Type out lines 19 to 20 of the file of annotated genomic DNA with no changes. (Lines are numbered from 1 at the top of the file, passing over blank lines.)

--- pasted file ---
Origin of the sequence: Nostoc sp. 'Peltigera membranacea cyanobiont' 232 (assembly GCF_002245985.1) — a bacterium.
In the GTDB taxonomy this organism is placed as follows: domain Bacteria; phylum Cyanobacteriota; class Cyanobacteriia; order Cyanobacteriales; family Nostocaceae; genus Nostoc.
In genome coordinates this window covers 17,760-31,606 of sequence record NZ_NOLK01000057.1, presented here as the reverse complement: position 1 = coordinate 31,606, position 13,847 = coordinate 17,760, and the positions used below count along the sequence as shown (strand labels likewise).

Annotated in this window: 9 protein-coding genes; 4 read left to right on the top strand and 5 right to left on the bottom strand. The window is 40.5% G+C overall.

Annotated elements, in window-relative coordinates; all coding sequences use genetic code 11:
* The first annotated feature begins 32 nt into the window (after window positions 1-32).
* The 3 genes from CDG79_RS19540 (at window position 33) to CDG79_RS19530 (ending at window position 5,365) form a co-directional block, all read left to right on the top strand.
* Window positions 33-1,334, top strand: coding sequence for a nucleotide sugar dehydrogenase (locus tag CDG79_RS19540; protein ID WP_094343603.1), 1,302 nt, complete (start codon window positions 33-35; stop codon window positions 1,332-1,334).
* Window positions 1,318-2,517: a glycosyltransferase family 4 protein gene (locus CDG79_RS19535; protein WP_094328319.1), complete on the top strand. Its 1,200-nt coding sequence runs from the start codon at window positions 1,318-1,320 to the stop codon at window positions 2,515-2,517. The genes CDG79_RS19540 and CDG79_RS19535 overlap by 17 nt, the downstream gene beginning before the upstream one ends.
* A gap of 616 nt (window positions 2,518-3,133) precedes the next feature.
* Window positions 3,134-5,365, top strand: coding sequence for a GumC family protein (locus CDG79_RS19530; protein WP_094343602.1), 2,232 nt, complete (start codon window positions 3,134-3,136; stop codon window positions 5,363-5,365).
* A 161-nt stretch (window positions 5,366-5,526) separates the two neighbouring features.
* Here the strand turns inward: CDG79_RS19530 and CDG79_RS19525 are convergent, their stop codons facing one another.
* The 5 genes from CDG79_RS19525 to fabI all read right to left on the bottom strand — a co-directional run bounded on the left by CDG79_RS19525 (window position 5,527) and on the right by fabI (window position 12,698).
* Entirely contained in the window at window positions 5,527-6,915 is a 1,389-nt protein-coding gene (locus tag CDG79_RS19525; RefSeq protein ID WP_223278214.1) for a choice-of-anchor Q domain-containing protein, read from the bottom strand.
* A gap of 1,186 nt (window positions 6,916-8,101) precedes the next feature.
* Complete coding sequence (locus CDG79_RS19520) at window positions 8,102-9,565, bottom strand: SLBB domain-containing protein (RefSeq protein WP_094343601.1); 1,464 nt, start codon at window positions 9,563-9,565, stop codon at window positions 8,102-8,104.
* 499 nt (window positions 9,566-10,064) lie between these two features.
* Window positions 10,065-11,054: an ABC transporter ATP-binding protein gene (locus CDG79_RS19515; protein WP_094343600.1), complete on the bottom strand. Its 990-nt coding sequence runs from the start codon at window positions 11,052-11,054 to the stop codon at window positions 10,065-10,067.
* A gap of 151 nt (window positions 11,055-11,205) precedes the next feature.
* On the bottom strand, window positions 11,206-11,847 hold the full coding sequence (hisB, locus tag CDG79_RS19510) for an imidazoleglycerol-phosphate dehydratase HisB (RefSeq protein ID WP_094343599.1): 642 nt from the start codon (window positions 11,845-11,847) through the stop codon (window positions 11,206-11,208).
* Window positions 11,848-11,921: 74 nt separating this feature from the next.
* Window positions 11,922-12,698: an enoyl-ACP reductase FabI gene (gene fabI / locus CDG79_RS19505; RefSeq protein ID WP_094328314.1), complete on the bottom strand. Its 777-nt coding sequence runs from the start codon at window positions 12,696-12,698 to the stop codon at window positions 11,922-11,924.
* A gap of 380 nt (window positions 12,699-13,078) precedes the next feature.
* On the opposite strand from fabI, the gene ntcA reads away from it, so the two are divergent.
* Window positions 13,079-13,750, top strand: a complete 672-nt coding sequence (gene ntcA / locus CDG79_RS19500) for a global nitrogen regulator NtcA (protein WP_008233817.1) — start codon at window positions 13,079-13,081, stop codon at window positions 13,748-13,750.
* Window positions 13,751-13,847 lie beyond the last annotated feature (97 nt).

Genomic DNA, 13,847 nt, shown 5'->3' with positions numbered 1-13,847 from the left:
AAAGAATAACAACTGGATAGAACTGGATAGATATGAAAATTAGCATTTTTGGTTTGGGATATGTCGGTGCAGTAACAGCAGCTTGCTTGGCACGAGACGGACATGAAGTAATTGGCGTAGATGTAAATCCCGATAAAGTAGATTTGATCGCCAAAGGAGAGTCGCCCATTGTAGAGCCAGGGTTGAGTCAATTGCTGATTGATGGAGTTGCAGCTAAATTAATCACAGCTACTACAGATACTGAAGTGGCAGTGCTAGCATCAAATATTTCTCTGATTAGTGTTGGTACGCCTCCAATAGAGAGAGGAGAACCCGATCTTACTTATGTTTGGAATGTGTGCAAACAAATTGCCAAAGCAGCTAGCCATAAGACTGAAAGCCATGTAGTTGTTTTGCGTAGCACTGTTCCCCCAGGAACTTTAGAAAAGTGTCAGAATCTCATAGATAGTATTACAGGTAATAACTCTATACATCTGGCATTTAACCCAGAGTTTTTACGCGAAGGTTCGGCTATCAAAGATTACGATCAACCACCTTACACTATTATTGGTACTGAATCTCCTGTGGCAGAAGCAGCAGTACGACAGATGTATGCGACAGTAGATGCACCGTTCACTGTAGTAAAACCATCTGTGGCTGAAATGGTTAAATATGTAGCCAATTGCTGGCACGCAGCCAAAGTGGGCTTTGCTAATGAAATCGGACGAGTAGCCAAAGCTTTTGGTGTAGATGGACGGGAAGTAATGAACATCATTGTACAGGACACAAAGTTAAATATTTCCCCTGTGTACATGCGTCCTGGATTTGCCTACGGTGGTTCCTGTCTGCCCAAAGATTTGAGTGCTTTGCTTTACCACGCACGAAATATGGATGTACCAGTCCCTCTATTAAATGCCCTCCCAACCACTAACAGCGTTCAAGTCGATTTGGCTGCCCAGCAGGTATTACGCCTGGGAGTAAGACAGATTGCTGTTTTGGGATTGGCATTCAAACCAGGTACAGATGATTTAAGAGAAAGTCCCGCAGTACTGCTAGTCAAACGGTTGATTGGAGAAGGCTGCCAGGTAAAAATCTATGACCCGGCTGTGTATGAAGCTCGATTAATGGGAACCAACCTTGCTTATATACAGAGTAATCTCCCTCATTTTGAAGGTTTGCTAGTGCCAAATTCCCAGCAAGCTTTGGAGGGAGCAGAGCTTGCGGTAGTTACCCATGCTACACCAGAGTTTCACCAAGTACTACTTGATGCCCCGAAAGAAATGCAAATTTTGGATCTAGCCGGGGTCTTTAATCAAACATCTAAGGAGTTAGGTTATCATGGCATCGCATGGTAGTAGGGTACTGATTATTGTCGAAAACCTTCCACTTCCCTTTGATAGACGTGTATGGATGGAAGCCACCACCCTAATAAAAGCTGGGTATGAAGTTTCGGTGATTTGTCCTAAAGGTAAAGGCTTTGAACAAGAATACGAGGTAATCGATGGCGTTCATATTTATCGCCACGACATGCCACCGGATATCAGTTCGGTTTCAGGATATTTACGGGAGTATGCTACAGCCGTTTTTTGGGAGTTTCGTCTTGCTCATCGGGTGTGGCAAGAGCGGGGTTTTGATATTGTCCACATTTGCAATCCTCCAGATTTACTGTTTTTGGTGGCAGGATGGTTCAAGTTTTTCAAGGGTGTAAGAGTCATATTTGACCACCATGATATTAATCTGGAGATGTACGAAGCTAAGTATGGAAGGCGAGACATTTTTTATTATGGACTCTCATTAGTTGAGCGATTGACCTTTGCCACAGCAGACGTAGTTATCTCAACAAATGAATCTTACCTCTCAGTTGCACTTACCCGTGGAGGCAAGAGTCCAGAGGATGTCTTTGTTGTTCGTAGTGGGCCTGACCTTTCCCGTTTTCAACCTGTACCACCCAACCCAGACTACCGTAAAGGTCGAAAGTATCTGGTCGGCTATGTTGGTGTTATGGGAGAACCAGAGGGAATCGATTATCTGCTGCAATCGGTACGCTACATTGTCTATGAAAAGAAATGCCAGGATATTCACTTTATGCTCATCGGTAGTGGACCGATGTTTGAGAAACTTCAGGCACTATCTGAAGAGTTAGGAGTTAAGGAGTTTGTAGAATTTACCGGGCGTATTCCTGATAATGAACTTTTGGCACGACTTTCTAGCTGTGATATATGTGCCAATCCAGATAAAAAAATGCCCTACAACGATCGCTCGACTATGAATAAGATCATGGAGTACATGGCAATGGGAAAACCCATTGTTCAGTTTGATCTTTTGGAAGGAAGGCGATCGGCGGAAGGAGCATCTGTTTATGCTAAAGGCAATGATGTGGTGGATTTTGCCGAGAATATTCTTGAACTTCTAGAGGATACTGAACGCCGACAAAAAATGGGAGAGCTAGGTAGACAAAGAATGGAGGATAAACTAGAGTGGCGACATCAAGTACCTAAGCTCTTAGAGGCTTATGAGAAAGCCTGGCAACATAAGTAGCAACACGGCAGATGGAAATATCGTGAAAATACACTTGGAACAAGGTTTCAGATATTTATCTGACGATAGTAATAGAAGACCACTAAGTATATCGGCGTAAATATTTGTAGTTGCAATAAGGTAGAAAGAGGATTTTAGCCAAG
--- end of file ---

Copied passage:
* Window positions 10,065-11,054: an ABC transporter ATP-binding protein gene (locus CDG79_RS19515; protein WP_094343600.1), complete on the bottom strand. Its 990-nt coding sequence runs from the start codon at window positions 11,052-11,054 to the stop codon at window positions 10,065-10,067.
* A gap of 151 nt (window positions 11,055-11,205) precedes the next feature.